Why I Won’t Be Celebrating the Death of Public Education

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By Mark Naison

In urban America, self-proclaimed school reformers, politicians and billionaire philanthropists plan to eliminate traditional public schools and replace them with charter schools. This initiative — unveiled in New Orleans — took hold in Newark, Buffalo, Los Angeles, Hartford, Chicago and a score of other cities. I neither celebrate nor endorse this transformation.

I grew up in a working-class neighborhood in Brooklyn, Crown Heights — largely Jewish and Italian — with a handful of Black and Irish families. Few of the people who lived there — other than my parents — went to college. The grandparents didn’t go beyond the eighth grade.

The public schools in our neighborhood — among the tallest and most imposing structures –represented a shot at a better life than that of our parents and grandparents. Some of us succeeded academically. Others made their mark through a combination of academics, sports and arts. My cousin Stephen played basketball at Columbia after graduating from Brooklyn Technical HS. His father worked as a truck dispatcher and he attended one of the most prestigious colleges in the nation because of the basketball skills he honed in Brooklyn schoolyards and gymnasiums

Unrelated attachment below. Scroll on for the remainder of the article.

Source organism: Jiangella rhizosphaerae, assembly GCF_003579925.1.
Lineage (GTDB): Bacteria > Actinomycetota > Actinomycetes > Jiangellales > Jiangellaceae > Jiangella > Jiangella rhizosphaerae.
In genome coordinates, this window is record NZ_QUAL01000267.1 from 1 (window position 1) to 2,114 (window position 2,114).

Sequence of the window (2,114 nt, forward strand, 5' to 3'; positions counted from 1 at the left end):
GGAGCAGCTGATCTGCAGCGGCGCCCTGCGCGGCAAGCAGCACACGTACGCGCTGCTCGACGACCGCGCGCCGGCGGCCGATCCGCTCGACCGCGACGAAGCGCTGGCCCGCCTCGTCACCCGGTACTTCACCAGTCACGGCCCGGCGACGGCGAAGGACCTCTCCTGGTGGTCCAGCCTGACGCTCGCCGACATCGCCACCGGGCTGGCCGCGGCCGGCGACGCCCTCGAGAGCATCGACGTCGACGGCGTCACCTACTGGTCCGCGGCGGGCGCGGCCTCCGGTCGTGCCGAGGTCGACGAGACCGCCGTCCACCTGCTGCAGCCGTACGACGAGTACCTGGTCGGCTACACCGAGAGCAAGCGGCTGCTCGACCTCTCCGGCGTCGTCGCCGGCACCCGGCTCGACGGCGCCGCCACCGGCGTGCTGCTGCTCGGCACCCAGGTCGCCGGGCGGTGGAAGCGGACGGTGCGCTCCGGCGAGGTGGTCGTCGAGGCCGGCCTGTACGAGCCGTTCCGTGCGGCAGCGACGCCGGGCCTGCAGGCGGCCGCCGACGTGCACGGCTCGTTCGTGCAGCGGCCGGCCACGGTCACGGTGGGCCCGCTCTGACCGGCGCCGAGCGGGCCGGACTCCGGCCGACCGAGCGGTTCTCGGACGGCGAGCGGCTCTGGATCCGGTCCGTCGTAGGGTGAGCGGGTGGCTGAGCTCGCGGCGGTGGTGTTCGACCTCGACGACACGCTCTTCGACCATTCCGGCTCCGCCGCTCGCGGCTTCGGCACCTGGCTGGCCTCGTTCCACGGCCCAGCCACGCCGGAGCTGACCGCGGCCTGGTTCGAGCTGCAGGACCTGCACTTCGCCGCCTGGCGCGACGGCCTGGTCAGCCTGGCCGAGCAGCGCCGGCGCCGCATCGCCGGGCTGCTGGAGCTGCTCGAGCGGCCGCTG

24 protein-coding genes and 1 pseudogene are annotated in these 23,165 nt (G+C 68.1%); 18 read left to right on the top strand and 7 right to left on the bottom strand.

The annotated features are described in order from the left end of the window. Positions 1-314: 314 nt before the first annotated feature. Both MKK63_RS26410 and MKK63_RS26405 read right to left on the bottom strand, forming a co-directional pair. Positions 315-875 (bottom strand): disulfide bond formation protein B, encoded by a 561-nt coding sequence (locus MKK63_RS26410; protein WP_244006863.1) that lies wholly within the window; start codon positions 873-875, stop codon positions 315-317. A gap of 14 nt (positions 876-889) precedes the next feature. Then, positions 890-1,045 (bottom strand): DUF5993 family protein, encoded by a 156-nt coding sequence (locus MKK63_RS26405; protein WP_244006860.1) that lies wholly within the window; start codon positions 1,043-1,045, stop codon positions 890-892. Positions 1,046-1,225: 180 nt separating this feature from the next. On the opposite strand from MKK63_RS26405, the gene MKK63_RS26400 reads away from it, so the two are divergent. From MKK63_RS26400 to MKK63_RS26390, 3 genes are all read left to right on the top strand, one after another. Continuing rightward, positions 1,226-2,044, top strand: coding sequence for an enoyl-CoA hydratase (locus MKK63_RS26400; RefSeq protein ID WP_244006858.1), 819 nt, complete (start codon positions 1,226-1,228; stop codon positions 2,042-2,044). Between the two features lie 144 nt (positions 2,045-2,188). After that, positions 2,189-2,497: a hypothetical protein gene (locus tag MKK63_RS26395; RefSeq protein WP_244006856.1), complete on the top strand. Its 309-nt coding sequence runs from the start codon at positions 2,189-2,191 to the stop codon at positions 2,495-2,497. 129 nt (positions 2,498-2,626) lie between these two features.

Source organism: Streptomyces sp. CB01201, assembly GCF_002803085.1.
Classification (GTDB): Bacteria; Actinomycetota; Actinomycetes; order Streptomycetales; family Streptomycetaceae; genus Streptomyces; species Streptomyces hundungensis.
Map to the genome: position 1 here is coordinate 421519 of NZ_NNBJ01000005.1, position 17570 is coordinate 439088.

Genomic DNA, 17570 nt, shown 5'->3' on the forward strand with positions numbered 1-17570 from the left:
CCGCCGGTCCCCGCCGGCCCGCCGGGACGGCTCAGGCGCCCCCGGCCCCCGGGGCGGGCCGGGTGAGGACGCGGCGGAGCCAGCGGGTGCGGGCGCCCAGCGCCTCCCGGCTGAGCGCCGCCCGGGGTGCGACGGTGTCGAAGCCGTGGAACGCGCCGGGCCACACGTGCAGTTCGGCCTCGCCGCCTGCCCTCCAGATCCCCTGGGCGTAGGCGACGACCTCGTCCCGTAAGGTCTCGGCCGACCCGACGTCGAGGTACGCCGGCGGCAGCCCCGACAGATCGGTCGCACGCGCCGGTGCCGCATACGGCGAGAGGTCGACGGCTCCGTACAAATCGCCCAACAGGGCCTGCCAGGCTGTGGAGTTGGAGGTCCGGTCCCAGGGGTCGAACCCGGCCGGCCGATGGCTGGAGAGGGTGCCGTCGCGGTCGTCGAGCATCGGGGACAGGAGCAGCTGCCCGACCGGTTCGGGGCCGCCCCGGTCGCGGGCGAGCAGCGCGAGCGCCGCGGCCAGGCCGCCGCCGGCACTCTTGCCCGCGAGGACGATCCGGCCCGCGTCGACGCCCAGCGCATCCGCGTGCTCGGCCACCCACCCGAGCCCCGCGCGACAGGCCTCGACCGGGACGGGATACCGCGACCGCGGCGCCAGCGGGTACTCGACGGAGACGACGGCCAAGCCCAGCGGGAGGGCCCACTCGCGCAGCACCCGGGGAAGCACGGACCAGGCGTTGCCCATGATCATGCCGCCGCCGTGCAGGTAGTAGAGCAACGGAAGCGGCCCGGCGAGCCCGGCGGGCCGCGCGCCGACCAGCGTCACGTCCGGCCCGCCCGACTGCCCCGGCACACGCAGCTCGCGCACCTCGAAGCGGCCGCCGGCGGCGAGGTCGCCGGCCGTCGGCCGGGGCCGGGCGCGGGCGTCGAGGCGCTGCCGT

I went to schools that offered daily gym classes, recess, and great athletic programs and I learned to play tennis in a nearby public park. My high school’s tennis team sent at least 20 players a year to outstanding colleges and universities. I followed my cousin Stephen to Columbia, where I tried out for — and made — the tennis team

At Columbia, I discovered that the vast majority of the top science and math students graduated from New York City public schools like Stuyvesant and Bronx Science, as did many of the athletes. When I graduated from Columbia as captain of the tennis team, the captains of the football, and baseball both hailed from New York public high schools.

Why do so many dismiss public education in urban America as a failure. For my generation, the public schools of New York provided hope for young people. If they no longer do, let’s place the blame on those who cut their budgets dramatically in ensuing decades, eliminating sports and the arts.

Will charter schools fill the void for urban youth? No scientific studies indicate that they will, especially if they put test prep above sports, arts, science and anything that allows young people to explore their multiple talents.

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